Ten tips for getting out of the weeds and back to your writing.
Beginning a large writing project can be exciting; the work is full of possibility and authors have the freedom of putting any scrap of an idea down on the page. Early drafting is often a matter of seeing what sticks, and the challenge is usually not in finding things to write about but in finding sufficient time to explore the multitude of ideas that pop up every day.
But even a story that starts with a strong burst of enchanted enthusiasm can grow predictable and tired as we greet it day after day and the most frightening writer’s block often settles in when we’re well into a draft.
Here are some tips to get you out of the woods and writing again when the distance between points A and B feels impossible to close.
1. Pile on the conflict. Stories tend to stall because characters, and the world surrounding them, hasn’t changed. You’re the writer, so throw in some conflict. Beat up that main character! Kill his dog, give his wife an affair, have someone siphon all of the gas out of his car the night before his father’s funeral. The more distress you create for your characters, the more they will have to grow to get themselves out of trouble. Conflict creates the fissures by which you can split apart the mundane, and it’s in those cracks that you can find your best stories.
2. Respect the draftiness. Robert Boswell asks writers to “respect the draftiness of drafts.” Stop self-editing and take advantage of the great luxury of a first draft: It does not need to be brilliant. Give every idea some time on the page. The point of a first draft is to write everything you can. In subsequent revisions, you’ll cut most of it and draft new sections to fill in holes you create in the process, but in the beginning give yourself the benefit (and the gift) of the freedom to write poorly for a while.
3. Work on something else. Start a secondary project. Sometimes taking a break from a troubling spot and returning later is all it takes to uncover what was tripping you up in the first place or to figure out what was wrong with a phrase you stared at for half an hour and couldn’t make sound right.
4. Use a device. A ringing phone, a sealed letter, a knock on the door, a gun in a drawer: sometimes you’ve got to rely on the less sophisticated tools in your writer’s toolbox. You can write the stranger at the door into something less opaque later, but for now, use a tried-and-true device to get you out of trouble.
5. Consult the map. NY Book Editors has developed a map that’s designed to help you find your way out of writer’s block. Use it. We promise it will help.
6. Research. Research about the world of your story should influence not only your reading but also the music you listen to, the places you visit on a Sunday afternoon, what bars you visit, and other aspects of your life away from your draft. Try to infuse your world with the world of the story.
7. Don’t draft linearly. Sometimes you can stave off writer’s block by allowing yourself to skip around in a manuscript. Write in the middle for a while, or write the final scene first. Chances are, what you imagine as the final scene when you start will fall somewhere else when you’re done, but taking the time to write it will pry open some new doors.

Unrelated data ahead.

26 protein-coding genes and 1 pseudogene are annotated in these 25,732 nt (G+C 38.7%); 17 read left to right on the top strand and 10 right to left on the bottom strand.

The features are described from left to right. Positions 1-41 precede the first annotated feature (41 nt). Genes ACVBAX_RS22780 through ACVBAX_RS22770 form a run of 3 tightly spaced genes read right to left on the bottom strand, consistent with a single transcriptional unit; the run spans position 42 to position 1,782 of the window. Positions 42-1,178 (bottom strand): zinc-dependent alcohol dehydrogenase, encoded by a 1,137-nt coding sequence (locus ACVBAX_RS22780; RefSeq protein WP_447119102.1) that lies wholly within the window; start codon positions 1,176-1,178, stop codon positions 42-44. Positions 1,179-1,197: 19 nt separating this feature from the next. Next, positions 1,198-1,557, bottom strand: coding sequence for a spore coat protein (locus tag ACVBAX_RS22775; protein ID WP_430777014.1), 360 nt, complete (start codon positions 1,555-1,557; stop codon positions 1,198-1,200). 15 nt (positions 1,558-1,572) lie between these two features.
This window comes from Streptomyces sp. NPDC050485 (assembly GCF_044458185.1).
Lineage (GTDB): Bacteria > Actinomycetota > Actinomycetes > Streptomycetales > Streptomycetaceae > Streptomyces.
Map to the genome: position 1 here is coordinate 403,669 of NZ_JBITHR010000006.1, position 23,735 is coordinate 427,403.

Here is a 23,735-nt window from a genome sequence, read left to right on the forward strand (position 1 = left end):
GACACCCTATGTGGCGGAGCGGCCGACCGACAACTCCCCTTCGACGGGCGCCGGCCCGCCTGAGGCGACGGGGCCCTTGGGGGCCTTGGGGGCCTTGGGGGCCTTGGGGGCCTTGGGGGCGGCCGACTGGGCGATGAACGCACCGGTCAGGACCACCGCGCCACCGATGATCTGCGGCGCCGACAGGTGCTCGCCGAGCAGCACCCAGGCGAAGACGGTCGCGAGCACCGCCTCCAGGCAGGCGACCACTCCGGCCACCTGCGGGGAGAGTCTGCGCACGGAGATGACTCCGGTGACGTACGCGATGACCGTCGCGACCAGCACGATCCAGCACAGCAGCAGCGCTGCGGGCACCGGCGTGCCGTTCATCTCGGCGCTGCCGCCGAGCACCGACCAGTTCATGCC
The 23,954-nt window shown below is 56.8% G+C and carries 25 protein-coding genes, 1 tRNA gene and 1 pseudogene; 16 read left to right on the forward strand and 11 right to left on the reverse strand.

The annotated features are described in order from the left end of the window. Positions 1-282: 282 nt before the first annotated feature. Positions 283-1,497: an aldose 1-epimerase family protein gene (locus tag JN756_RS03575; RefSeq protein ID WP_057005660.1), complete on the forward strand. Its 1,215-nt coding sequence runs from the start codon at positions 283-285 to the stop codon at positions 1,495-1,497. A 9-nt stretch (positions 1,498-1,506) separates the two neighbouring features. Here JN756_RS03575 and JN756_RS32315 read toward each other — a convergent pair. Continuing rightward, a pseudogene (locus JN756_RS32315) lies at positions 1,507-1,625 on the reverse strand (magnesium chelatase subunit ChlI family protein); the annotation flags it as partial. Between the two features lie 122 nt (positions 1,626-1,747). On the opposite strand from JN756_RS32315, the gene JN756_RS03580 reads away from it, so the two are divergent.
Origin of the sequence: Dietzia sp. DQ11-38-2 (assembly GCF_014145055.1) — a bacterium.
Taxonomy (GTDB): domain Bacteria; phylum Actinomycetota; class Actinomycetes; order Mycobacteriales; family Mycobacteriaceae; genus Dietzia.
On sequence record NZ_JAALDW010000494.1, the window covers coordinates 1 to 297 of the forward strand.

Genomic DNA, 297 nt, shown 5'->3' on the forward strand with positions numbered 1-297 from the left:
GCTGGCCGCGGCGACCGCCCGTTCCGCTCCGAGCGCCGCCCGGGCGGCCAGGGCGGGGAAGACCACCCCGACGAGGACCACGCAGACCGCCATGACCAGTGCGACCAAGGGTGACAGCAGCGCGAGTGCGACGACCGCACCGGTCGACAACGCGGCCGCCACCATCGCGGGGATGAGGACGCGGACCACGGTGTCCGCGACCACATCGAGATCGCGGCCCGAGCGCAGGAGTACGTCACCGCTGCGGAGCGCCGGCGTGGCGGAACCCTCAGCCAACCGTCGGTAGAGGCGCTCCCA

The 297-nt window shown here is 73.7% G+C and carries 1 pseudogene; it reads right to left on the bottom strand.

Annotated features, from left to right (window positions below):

8. Read. There are three types of reading that can be helpful when you’re blocked. The first is familiar: read material similar to what you are writing. Think about those books in terms of the decisions their writers made. Where were you awed by the structure or dialogue? Borrow those techniques to get you past your block. The second option is to read about writing. There are thousands upon thousands of books about craft. Solicit recommendations from writer friends about books that have helped them. Re-read favorite books on the craft that shaped you as an early writer, and seek out literacy narratives by writers you admire. The third category of helpful reading is perhaps counterintuitive: read something that has nothing to do with your project or with writing. Grab a popular novel you’ve been itching to read, or revisit a classic you only pretended to read in high school. Read for pleasure, and in doing so, remind yourself what it is that enchants you about language.
9. Change your routine. If what you’re doing isn’t working, try something else. If you’re a morning writer, try writing after dinner. Trade in your laptop for some paper and a favorite pen, or move yourself to a library or park for a while. We create our writing habits in an effort to establish discipline for our practice, but sometimes they become too confining. Give you mind room to stretch and see what happens.
10. Start over. This is the most daunting advice of all, but it is sound. Sometimes an idea can be excellent but it needs to be executed a couple of different ways before a writer can see the work through to completion. Lauren Groff is famous for putting manuscripts in a drawer while she rewrites her sprawling novels (based on previous manuscripts, once also put in a drawer) in their entirety. Try a new point of view or beginning your novel in the middle. Sometimes it’s easier to address the necessary changes to a draft if we consider the rewrite an entirely different beast, a true and essential re-visioning of the idea that started us off on our writer’s folly in the beginning.